For her, the brief ride home was long and silent.

* * * * * * * * * *

Back at the Green house, Heather saw Gail approach as she sat on the couch.

“Honey,” Heather heard her say, “I’m sure you did everything you could.”

She nodded, unmoved.

Heather saw Johnston walk over to join his wife. “Jake and I talked about you -- more than once. He loved you. He would have married you, in time. I thought you’d want to know.”

She tried to smile, but couldn‘t. It’s a little late for that, she thought bitterly.

Johnston’s look seemed hard to Heather. Did he blame her, too, like Emily?

The feeling unsettled her.

“If you’ll excuse me,” she managed, “I think I’d like to be alone for a while.”

She walked up the stairs as if the weight of the world were on her shoulders.

The door closed softly behind her.

* * * * * * * * * *

Heather sat down on the bed, in the room that had been Jake’s, and now was hers. Even though she’d tried to make the room her own, remembrances of Jake lurked everywhere -- on the walls, in the closets, by the windows -- a million little things that seemed to take Heather back to a time she had never known.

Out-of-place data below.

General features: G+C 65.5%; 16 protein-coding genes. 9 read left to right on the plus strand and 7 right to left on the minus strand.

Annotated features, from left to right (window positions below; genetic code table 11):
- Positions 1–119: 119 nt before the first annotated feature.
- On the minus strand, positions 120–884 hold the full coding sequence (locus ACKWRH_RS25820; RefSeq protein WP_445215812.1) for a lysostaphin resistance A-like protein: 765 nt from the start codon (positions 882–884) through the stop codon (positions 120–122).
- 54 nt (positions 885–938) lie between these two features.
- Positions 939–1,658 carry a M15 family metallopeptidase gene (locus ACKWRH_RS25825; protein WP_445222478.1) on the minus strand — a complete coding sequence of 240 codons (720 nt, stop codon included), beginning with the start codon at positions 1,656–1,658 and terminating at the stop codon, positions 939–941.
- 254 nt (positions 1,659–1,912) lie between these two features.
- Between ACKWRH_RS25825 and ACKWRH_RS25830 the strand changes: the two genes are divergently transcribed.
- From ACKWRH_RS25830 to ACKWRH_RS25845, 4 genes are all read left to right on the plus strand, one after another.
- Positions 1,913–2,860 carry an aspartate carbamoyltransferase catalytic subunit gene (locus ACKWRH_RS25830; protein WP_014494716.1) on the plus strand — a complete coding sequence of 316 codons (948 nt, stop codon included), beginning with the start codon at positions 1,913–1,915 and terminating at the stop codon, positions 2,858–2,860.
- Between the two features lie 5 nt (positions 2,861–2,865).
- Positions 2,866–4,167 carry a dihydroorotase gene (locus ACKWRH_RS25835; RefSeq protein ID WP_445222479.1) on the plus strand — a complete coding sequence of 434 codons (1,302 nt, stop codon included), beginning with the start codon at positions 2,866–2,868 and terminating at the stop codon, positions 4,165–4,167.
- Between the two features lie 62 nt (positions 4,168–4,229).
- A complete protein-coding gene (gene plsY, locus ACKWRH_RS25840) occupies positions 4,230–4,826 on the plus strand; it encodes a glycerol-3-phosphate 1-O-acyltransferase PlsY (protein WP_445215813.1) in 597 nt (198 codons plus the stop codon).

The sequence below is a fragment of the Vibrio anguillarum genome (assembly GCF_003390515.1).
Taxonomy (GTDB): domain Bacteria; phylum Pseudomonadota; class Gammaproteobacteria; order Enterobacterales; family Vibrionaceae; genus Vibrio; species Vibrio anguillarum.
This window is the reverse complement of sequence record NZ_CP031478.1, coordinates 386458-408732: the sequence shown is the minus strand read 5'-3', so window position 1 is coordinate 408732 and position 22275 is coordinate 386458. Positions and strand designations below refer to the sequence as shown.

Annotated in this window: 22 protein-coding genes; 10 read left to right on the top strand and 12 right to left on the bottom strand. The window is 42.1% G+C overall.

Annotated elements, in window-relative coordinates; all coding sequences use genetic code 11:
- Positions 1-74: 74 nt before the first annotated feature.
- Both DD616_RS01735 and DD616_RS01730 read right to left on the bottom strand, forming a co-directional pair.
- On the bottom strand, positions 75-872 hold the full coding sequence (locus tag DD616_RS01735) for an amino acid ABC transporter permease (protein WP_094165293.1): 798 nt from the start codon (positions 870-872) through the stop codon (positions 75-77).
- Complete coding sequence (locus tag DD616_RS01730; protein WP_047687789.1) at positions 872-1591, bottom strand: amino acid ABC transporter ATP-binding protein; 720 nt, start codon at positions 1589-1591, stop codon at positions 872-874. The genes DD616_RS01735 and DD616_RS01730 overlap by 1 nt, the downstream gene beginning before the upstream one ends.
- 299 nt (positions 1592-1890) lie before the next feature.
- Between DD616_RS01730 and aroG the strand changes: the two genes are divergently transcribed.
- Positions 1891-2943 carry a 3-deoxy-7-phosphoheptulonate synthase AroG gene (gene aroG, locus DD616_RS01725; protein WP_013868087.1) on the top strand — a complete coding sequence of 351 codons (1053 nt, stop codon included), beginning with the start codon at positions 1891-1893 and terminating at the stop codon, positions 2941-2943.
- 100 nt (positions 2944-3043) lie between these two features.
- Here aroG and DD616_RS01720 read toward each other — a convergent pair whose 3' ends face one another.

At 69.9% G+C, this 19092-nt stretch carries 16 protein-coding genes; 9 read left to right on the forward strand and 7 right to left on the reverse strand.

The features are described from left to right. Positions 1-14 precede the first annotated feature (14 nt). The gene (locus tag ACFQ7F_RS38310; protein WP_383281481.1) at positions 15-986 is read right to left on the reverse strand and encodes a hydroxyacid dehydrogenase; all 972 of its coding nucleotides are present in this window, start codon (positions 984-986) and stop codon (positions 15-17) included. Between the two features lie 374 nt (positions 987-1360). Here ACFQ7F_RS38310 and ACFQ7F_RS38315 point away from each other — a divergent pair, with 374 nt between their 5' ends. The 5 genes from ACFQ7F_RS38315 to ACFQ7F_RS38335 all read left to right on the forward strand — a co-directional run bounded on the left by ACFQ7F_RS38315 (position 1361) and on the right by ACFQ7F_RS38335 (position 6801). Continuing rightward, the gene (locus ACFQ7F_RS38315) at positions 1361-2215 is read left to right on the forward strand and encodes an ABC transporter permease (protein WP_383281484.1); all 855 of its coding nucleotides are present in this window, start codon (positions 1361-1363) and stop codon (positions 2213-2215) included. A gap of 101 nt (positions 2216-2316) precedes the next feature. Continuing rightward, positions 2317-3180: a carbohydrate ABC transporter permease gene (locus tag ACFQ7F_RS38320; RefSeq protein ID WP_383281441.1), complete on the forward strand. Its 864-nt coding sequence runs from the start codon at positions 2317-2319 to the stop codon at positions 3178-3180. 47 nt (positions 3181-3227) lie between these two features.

She knew that she couldn’t stay here, in this house, even though she had nowhere else to go. The memories of Jake would, over time, tear her apart.

And yet, she had no desire to let go of him.

Heather looked around the room, seeing everything as if for the first time.

I barely knew him, she realized.

Her tears welled up again. We were only getting started, she thought. We hardly had the chance to know each other, love each other. We never even…

The thought made Heather close her eyes, regretfully.

I wish we had, she decided, breaking for a minute with her religious beliefs. I might have had his child. I could have brought a part of him into the world…kept him with me, in a way, always…

Now, that chance was gone. Everything she had hoped for with Jake, all that she had wanted, was lost. Irretrievably, forever. My life that might have been, she thought.

She put her face in her hands and wept, uncontrollably.

And suddenly Jake was there with her, as if in a dream.

“Heather,” he spoke.

She looked up, and saw him standing in front of her.

“How could you let this happen,” his lips said softly.

Tears streamed down Heather’s cheeks. “I’m sorry,” she cried. “I didn’t know what to do. I froze. I was scared. I -- I couldn’t save you by myself…“

“Couldn’t you?” he gently questioned.

It was more than Heather could bear. He was the one person who could bring her comfort, any comfort at all, but he offered her none. She broke down, her defenses gone.